Jim Packer – a friendly critique

packerI recently picked up in a charity shop the McGrath biography of Jim Packer, the eminent leader of conservative evangelicalism in this country and across the world. It is in many ways a remarkable story, particularly in the way that it relates the story of Packer’s determination to remain part of the Church of England when many others wanted to separate off to form a pure version of the faith. Although he had developed firm Calvinist beliefs through his education and study, he recognised the importance of being part of an institution which contained people who did not think like he did. He believed, at least at the beginning of his ministry, that the Anglican Church could be changed from within. Latterly, (he is now 89) he has found himself outside the Anglican Communion and part of a dissident Anglican group in Canada.

In many ways Jim Packer is an honourable theologian who, as the biography chronicles, has developed a theology for himself which resolved his own personal inner struggle to understand the meaning of God. I personally do not share his Calvinist solutions which he was able to articulate, particularly following his doctoral studies of the Anglican Puritan Divines of the 16th and 17th centuries. Packer himself began his theological formation during a period (the 1940s) in the Church of England when there were virtually no heavy-weight thinkers among the evangelical constituency. His theological position on such things as the meaning of the death of Christ, the infallibility of Scripture and the institution of the church drew, as we have indicated, extensively from his studies of writers of several centuries before, people like John Owen and Richard Baxter. Packer is able to put together in his writings a presentation of evangelical thought for his constituency, and this has had wide circulation, particularly in the absence of other suitable resources available for conservative evangelicals at that time. But there is one major problem in the way that this writer has been received and used by evangelicals in the Church of England and elsewhere. The problem is not with Jim Packer himself or his writings but in the way that the published work came to be used. Large number of people have come to identify with every word and argument, spoken or written, that has emerged from his mouth. I can remember hearing him speak at a Christian Union meeting in Oxford in 1964 and it was clear, even though I do not remember the content, that he was a powerful speaker. The influence of Packer was something more than that coming from a man proficient in rhetoric. As a college lecturer and later a theological college principal, Packer gathered to himself generations of students who wanted to become his disciples, or should we say, his clones. Such followers not only became dependent on him for their thinking and beliefs but they also expected everyone else in their circle to regard Packer’s version of Christian orthodoxy as the only valid one to follow.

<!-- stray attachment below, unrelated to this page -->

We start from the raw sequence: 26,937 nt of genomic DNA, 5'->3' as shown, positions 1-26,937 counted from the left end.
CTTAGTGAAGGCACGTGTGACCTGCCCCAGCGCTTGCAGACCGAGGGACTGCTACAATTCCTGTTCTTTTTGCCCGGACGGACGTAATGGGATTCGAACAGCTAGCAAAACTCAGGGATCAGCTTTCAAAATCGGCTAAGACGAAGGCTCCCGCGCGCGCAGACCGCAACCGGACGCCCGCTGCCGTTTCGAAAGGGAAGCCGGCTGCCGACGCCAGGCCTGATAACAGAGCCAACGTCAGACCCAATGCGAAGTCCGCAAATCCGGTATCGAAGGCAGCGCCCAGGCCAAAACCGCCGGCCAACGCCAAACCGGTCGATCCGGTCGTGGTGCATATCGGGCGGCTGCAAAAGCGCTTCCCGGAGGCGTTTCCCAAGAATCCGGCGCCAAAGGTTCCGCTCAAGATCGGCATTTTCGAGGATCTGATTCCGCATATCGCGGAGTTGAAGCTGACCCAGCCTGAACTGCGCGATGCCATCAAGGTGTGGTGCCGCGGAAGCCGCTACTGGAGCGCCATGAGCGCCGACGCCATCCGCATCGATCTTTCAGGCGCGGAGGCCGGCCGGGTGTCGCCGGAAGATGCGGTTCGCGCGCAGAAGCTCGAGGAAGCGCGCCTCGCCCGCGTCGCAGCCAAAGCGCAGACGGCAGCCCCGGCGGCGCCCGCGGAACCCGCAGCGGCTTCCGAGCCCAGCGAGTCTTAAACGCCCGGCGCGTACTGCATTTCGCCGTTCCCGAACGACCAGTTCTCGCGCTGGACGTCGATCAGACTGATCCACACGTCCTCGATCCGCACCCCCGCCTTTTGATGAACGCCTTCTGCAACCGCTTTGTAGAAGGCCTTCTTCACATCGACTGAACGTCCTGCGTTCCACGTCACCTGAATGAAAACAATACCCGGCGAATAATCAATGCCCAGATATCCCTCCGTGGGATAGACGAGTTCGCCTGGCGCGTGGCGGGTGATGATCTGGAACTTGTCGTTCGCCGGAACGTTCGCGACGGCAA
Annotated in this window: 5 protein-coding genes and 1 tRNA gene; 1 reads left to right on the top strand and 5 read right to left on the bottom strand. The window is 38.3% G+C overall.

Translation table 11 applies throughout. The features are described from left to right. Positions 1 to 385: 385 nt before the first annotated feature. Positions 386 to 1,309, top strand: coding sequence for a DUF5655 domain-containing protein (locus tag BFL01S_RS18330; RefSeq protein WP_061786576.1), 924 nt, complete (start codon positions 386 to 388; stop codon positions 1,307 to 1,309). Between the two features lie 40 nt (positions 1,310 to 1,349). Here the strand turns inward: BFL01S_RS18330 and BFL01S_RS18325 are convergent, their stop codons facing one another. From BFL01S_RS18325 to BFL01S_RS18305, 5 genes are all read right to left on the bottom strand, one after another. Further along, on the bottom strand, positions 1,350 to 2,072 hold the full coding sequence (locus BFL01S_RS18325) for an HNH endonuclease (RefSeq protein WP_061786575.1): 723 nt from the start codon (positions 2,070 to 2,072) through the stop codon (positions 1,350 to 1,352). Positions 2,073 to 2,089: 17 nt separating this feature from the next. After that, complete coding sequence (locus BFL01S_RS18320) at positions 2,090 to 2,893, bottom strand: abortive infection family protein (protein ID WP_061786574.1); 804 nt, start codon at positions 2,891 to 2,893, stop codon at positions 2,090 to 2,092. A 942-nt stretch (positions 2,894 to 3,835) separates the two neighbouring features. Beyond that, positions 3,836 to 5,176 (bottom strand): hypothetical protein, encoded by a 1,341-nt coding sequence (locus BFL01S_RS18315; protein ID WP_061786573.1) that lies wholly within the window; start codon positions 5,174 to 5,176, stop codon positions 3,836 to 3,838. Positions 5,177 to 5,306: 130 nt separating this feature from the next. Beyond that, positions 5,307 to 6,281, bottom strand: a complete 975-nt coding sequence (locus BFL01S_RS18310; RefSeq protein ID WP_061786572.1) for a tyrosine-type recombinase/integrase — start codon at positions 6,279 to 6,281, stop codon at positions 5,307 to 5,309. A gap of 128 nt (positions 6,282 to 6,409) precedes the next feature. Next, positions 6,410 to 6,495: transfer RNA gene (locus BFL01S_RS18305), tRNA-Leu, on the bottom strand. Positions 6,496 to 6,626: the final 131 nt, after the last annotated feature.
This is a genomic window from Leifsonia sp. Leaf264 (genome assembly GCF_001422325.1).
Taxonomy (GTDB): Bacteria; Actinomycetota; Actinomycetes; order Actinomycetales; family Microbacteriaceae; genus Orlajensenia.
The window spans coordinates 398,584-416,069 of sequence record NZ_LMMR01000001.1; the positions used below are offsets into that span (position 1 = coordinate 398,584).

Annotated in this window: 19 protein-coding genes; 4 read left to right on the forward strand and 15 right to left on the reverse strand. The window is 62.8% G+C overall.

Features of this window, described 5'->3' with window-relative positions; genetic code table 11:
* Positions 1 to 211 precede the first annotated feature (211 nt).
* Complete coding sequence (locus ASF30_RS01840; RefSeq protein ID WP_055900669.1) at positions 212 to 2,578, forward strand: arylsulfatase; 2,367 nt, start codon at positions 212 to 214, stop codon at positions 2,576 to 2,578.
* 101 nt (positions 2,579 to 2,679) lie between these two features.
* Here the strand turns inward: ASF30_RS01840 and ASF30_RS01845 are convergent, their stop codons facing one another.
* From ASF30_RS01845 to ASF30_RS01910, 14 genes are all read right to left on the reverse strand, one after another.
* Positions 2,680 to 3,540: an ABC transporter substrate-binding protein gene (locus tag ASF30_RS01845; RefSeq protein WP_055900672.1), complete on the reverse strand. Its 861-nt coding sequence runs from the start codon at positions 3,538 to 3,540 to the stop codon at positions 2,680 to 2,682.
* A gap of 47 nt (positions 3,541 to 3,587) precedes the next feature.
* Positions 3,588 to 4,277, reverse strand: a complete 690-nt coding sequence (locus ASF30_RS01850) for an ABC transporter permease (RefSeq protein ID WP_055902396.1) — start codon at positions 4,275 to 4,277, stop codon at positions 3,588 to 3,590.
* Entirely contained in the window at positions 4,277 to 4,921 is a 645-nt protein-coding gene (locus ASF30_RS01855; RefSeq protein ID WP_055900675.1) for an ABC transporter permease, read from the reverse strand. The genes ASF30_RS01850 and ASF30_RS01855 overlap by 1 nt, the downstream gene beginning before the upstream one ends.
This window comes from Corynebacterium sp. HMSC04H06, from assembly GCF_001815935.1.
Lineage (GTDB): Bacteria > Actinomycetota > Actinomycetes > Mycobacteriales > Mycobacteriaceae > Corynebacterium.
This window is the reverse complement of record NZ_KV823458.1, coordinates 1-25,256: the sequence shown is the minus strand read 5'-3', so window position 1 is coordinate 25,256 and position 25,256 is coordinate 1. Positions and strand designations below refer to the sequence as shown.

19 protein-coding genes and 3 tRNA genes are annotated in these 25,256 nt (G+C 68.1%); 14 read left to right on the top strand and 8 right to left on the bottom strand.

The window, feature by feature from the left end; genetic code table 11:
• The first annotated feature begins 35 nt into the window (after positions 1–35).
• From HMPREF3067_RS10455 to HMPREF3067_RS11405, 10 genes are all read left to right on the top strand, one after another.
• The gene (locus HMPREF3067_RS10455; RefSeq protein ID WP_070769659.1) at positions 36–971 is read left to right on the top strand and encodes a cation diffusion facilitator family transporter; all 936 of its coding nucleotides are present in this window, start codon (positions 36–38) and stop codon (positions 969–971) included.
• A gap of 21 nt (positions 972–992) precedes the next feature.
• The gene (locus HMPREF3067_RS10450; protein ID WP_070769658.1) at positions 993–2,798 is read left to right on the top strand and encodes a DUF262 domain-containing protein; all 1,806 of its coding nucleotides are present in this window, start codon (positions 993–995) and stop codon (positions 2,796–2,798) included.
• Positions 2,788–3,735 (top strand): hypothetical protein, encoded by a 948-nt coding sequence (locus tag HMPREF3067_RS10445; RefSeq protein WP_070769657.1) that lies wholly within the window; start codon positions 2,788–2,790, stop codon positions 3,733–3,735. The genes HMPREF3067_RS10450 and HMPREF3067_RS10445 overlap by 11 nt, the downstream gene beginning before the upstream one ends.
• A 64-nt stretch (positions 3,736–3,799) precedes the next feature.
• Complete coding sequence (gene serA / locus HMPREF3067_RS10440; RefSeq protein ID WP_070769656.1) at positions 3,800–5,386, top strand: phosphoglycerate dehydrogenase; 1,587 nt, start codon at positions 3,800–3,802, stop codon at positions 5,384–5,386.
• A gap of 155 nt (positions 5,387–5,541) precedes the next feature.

In short, Jim Packer became a kind of guru for many people in the evangelical world of Britain in the 60s and 70s. By calling him a guru, we are not apportioning any blame on him. As far as he was concerned he was simply setting forth a version of evangelical Christian truth that he believed in and had the facility to articulate in a written and spoken form. The issue that I see is the way that the whole institution, here the conservative evangelical Christian world in Britain of the time, becomes hyper-dependent on one single individual. One person’s Christian orthodoxy, carved out of a particular personal journey of faith, suddenly becomes the standard for the faith of many. People in the evangelical world were proud to be the clones of the great Jim Packer. More sinisterly they looked down on others who were not, for whatever reason, inclined to follow this path.

I have in previous blog posts criticised the dynamic within a congregation that makes members subservient and obedient to their leaders. This dynamic effectively stops them growing in an individual and creative way. Deviation from the thinking and believing style of the leader is not tolerated. This we would describe as a form of cultic behaviour – intolerance towards difference. People are simply not allowed to grow or to change in a way that is not approved. The result is that a visitor to such churches or groups is met with a stereotyped language which describes the spiritual in identical ways. Some would claim that not only are these theology and praying styles identical, but also the displayed grins of the faces of members are somehow all very alike. Many people may feel safe in such an institution. They think they are being obedient to the injunction that Christians should think and feel like. Other Christians would find such an atmosphere utterly oppressive and they would not last very long in such a congregation.